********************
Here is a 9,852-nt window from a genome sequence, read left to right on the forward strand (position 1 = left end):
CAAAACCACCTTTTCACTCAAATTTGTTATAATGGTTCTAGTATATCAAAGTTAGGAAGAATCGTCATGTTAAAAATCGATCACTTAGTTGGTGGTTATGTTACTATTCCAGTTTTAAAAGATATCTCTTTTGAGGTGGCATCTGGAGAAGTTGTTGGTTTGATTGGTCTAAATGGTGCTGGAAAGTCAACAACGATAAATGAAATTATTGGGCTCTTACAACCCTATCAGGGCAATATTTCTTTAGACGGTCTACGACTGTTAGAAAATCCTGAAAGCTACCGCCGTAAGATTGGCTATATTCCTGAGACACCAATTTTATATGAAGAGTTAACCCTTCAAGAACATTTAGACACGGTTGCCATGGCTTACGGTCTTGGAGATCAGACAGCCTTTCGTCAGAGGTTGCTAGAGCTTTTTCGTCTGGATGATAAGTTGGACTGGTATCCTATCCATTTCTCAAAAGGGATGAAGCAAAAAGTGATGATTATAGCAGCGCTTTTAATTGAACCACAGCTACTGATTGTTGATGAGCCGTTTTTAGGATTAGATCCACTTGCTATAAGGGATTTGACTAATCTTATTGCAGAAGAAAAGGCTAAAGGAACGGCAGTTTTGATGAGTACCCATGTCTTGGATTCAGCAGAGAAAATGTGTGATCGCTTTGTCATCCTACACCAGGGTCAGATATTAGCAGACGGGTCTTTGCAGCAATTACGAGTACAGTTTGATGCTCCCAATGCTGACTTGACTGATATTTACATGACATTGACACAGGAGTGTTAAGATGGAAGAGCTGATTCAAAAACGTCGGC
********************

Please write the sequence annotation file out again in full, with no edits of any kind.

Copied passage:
Here is a 9,852-nt window from a genome sequence, read left to right on the forward strand (position 1 = left end):
CAAAACCACCTTTTCACTCAAATTTGTTATAATGGTTCTAGTATATCAAAGTTAGGAAGAATCGTCATGTTAAAAATCGATCACTTAGTTGGTGGTTATGTTACTATTCCAGTTTTAAAAGATATCTCTTTTGAGGTGGCATCTGGAGAAGTTGTTGGTTTGATTGGTCTAAATGGTGCTGGAAAGTCAACAACGATAAATGAAATTATTGGGCTCTTACAACCCTATCAGGGCAATATTTCTTTAGACGGTCTACGACTGTTAGAAAATCCTGAAAGCTACCGCCGTAAGATTGGCTATATTCCTGAGACACCAATTTTATATGAAGAGTTAACCCTTCAAGAACATTTAGACACGGTTGCCATGGCTTACGGTCTTGGAGATCAGACAGCCTTTCGTCAGAGGTTGCTAGAGCTTTTTCGTCTGGATGATAAGTTGGACTGGTATCCTATCCATTTCTCAAAAGGGATGAAGCAAAAAGTGATGATTATAGCAGCGCTTTTAATTGAACCACAGCTACTGATTGTTGATGAGCCGTTTTTAGGATTAGATCCACTTGCTATAAGGGATTTGACTAATCTTATTGCAGAAGAAAAGGCTAAAGGAACGGCAGTTTTGATGAGTACCCATGTCTTGGATTCAGCAGAGAAAATGTGTGATCGCTTTGTCATCCTACACCAGGGTCAGATATTAGCAGACGGGTCTTTGCAGCAATTACGAGTACAGTTTGATGCTCCCAATGCTGACTTGACTGATATTTACATGACATTGACACAGGAGTGTTAAGATGGAAGAGCTGATTCAAAAACGTCGGC